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  • Writer's pictureThe San Juan Daily Star

Walking can be a powerful remedy for back pain



A jogger at the Jaqueline Kennedy Onassis Reservoir in New York, Oct. 10, 2010. A new study published in The Lancet found that a regular walking routine can be very effective for preventing the recurrence of back pain. (Joshua Bright/The New York Times)

By Talya Minsberg


Doctors and physical therapists have long incorporated aerobic exercise into treatment programs for lower-back pain. Movement can simultaneously ease lower-back pain and also strengthen the muscles that support your back. Still, many people with back pain can be hesitant to exercise.


A study published last month in The Lancet, offers more evidence on the power of movement. The study found that a regular walking routine can be very effective for preventing the recurrence of back pain. The study focused on adults with a history of low-back pain; those who walked regularly went nearly twice as long without their back pain coming back compared with the control group.


The findings are in line with a large body of existing research that has established an association between physical activity and better outcomes for back pain. A 2019 systematic review found that physical activity lowered the prevalence of back pain. And a 2017 study found that yoga worked as well as physical therapy for relieving back pain.


The new study builds on this research by following patients outside a tightly controlled clinical setting. Mark Hancock, a professor of physiotherapy at Macquarie University in Australia and a senior author of the study, sought to evaluate the effectiveness of a less-expensive intervention that could be easier for many people to access than in-clinic treatment.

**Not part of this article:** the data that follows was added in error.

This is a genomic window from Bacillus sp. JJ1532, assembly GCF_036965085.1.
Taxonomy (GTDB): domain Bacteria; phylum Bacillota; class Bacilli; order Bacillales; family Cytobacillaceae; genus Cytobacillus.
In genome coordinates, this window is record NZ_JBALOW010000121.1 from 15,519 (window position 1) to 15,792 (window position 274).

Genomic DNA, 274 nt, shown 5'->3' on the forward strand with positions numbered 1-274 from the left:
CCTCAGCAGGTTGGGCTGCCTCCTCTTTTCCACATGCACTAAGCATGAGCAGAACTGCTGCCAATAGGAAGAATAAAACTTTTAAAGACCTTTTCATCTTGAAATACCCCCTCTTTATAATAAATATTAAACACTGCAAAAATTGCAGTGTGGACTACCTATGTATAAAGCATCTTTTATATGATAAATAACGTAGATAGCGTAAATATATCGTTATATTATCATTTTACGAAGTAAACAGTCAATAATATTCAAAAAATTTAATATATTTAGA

Hancock and a team of researchers targeted a relatively sedentary sample group. The researchers collected data on 701 adults who had recently recovered from an episode of low-back pain. They were randomly split in two groups: one group received an individualized walking and education program, facilitated by a physiotherapist over six sessions in a six-month period. The other group did not receive any intervention. The researchers followed both groups for the next one to three years.


The goal for each person in the walking group was to walk five times per week for at least 30 minutes daily — but the program was highly personalized based on age, body mass index, current activity level, time constraints and personal goals.


Participants in the walking group also received an education program to help them better understand and respond to their pain. When patients had an uptick of lower-back pain, they were encouraged to continue walking, but adjust their speed and distance as needed. Hancock said that when many people experience increased pain, they often feel especially protective of their back and avoid movement.


“The education changed the way that they thought about that and got them being more active — and remaining active when they had some back pain,” Hancock said.


The new findings also echo the conclusions of a 2020 meta-analysis of 25 studies on low-back-pain prevention, of which Hancock was co-author. In the meta-analysis, researchers found that regular exercise, combined with physical education, was the most effective way to prevent lower-back pain from recurring.


Although there are many different causes of lower-back pain, often the root cause is having a “weak base of support,” said Hamza Khalid, a physician at the Cleveland Clinic Center for Spine Health. Walking can help strengthen the muscle groups that help stabilize the spine, primarily your core muscles. Core weakness can lead to fatigue, spine misalignment and pain, he said.


Almost 7 in 10 people who recover from an episode of low-back pain will experience a recurrence within the following year, according to Hancock’s research.


“Exercise is like medicine,” Khalid said, while also emphasizing that it’s “no magic pill.” If your back pain is chronic or complex, your doctor or physical therapist can help you tailor an exercise program to your specific needs.


Still, moving your body is likely to help. At this point, Hancock said, “the evidence is pretty overwhelming.”

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